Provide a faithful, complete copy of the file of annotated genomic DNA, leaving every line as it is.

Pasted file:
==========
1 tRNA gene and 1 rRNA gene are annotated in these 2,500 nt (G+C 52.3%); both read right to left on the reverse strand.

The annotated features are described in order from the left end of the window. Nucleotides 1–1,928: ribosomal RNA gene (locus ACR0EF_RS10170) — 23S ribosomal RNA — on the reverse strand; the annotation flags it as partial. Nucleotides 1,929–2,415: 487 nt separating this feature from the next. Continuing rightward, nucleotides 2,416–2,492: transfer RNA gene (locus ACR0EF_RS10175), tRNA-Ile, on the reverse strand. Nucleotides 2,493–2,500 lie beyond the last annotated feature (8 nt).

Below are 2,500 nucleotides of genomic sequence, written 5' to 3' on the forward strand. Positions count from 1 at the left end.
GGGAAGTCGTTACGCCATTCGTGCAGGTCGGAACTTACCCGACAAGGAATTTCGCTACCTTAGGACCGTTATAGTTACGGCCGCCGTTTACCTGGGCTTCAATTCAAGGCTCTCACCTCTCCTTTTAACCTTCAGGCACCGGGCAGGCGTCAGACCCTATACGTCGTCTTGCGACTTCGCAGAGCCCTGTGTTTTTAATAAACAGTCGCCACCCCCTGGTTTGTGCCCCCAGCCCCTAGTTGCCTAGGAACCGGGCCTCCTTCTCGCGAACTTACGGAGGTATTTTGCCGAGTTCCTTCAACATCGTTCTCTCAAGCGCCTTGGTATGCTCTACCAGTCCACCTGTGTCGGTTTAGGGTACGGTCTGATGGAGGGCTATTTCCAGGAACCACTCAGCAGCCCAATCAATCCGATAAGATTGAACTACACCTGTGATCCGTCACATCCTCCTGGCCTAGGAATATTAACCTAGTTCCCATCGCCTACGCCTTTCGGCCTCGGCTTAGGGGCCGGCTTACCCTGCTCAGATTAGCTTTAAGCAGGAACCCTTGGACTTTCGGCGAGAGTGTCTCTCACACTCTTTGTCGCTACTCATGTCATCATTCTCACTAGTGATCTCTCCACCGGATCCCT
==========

1 tRNA gene and 1 rRNA gene are annotated in these 2,500 nt (G+C 52.3%); both read right to left on the reverse strand.

The annotated features are described in order from the left end of the window. Nucleotides 1–1,928: ribosomal RNA gene (locus ACR0EF_RS10170) — 23S ribosomal RNA — on the reverse strand; the annotation flags it as partial. Nucleotides 1,929–2,415: 487 nt separating this feature from the next. Continuing rightward, nucleotides 2,416–2,492: transfer RNA gene (locus ACR0EF_RS10175), tRNA-Ile, on the reverse strand. Nucleotides 2,493–2,500 lie beyond the last annotated feature (8 nt).

Below are 2,500 nucleotides of genomic sequence, written 5' to 3' on the forward strand. Positions count from 1 at the left end.
GGGAAGTCGTTACGCCATTCGTGCAGGTCGGAACTTACCCGACAAGGAATTTCGCTACCTTAGGACCGTTATAGTTACGGCCGCCGTTTACCTGGGCTTCAATTCAAGGCTCTCACCTCTCCTTTTAACCTTCAGGCACCGGGCAGGCGTCAGACCCTATACGTCGTCTTGCGACTTCGCAGAGCCCTGTGTTTTTAATAAACAGTCGCCACCCCCTGGTTTGTGCCCCCAGCCCCTAGTTGCCTAGGAACCGGGCCTCCTTCTCGCGAACTTACGGAGGTATTTTGCCGAGTTCCTTCAACATCGTTCTCTCAAGCGCCTTGGTATGCTCTACCAGTCCACCTGTGTCGGTTTAGGGTACGGTCTGATGGAGGGCTATTTCCAGGAACCACTCAGCAGCCCAATCAATCCGATAAGATTGAACTACACCTGTGATCCGTCACATCCTCCTGGCCTAGGAATATTAACCTAGTTCCCATCGCCTACGCCTTTCGGCCTCGGCTTAGGGGCCGGCTTACCCTGCTCAGATTAGCTTTAAGCAGGAACCCTTGGACTTTCGGCGAGAGTGTCTCTCACACTCTTTGTCGCTACTCATGTCATCATTCTCACTAGTGATCTCTCCACCGGATCCCT